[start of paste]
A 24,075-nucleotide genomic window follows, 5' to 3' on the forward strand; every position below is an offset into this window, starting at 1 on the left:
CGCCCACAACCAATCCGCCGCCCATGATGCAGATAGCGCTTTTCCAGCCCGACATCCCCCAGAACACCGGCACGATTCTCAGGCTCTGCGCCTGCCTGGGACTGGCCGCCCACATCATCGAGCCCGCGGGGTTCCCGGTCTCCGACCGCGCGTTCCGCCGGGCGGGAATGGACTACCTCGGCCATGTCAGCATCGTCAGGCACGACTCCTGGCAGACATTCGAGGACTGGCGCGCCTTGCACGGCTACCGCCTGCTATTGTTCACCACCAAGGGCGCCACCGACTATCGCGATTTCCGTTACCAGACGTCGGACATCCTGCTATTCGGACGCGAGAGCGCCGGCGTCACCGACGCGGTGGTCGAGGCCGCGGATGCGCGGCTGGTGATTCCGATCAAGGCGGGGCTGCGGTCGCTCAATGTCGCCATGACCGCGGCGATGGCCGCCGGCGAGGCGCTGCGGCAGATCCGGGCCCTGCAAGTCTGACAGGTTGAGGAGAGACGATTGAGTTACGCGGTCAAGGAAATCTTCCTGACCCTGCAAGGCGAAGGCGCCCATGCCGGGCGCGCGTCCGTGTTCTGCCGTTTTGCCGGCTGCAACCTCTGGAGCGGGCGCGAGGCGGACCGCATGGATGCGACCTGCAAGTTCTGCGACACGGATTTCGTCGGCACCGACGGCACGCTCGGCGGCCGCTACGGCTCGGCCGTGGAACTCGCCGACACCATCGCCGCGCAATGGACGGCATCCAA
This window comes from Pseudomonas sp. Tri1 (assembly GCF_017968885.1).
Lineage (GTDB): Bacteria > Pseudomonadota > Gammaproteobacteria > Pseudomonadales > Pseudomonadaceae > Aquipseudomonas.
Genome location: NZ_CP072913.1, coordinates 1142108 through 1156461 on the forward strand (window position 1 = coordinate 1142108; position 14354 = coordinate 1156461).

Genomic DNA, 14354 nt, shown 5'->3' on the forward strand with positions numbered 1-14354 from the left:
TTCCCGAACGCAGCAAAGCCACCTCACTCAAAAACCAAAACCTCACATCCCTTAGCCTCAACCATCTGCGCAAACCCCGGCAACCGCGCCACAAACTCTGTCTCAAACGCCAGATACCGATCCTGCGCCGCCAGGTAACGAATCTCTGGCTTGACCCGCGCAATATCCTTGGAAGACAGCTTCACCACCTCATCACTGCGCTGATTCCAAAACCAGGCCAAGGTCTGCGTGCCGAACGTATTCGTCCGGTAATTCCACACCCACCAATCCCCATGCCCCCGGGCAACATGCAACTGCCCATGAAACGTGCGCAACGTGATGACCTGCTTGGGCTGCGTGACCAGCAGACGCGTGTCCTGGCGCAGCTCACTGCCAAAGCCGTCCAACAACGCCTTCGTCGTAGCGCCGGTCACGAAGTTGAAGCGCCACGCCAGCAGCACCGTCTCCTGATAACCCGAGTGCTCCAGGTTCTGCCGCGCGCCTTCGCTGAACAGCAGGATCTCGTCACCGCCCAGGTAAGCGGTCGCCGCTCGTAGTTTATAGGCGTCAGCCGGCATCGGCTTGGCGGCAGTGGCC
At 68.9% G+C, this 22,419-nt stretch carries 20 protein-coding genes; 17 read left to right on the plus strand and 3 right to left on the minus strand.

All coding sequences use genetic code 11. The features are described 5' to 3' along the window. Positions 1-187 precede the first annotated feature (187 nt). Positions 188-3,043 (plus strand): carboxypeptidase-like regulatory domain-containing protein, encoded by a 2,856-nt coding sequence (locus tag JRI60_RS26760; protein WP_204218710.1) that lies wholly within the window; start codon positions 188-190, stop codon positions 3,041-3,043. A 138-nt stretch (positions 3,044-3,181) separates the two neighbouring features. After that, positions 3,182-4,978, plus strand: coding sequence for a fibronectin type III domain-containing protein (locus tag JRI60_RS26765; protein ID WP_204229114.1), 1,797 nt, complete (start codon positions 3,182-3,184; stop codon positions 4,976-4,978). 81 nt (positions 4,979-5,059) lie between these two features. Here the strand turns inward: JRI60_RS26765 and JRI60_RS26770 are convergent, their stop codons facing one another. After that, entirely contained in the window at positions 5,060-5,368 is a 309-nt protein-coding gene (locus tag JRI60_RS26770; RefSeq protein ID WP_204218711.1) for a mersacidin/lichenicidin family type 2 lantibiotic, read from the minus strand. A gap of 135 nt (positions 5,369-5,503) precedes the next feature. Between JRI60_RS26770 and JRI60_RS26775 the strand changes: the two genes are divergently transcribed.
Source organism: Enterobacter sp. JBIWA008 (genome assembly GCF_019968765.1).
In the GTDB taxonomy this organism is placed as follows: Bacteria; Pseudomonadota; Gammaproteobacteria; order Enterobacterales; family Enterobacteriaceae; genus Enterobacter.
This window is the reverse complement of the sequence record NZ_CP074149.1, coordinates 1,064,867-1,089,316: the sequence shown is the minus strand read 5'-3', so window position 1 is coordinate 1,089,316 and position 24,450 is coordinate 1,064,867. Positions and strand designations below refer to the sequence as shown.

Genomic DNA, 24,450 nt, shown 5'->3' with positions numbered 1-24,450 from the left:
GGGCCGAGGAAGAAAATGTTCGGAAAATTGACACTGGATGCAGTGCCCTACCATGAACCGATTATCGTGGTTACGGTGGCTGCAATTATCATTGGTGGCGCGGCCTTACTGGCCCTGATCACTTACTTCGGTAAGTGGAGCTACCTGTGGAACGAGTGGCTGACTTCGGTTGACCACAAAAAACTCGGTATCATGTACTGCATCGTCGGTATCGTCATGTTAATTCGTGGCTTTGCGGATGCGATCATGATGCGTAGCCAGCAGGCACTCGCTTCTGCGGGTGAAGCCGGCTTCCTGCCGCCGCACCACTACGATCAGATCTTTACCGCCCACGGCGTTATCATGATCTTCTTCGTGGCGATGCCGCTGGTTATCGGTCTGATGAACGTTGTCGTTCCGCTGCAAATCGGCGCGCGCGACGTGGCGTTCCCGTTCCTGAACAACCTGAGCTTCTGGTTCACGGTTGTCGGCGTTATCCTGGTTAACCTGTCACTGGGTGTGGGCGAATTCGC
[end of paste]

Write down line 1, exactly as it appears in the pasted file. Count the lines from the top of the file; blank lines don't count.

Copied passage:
A 24,075-nucleotide genomic window follows, 5' to 3' on the forward strand; every position below is an offset into this window, starting at 1 on the left: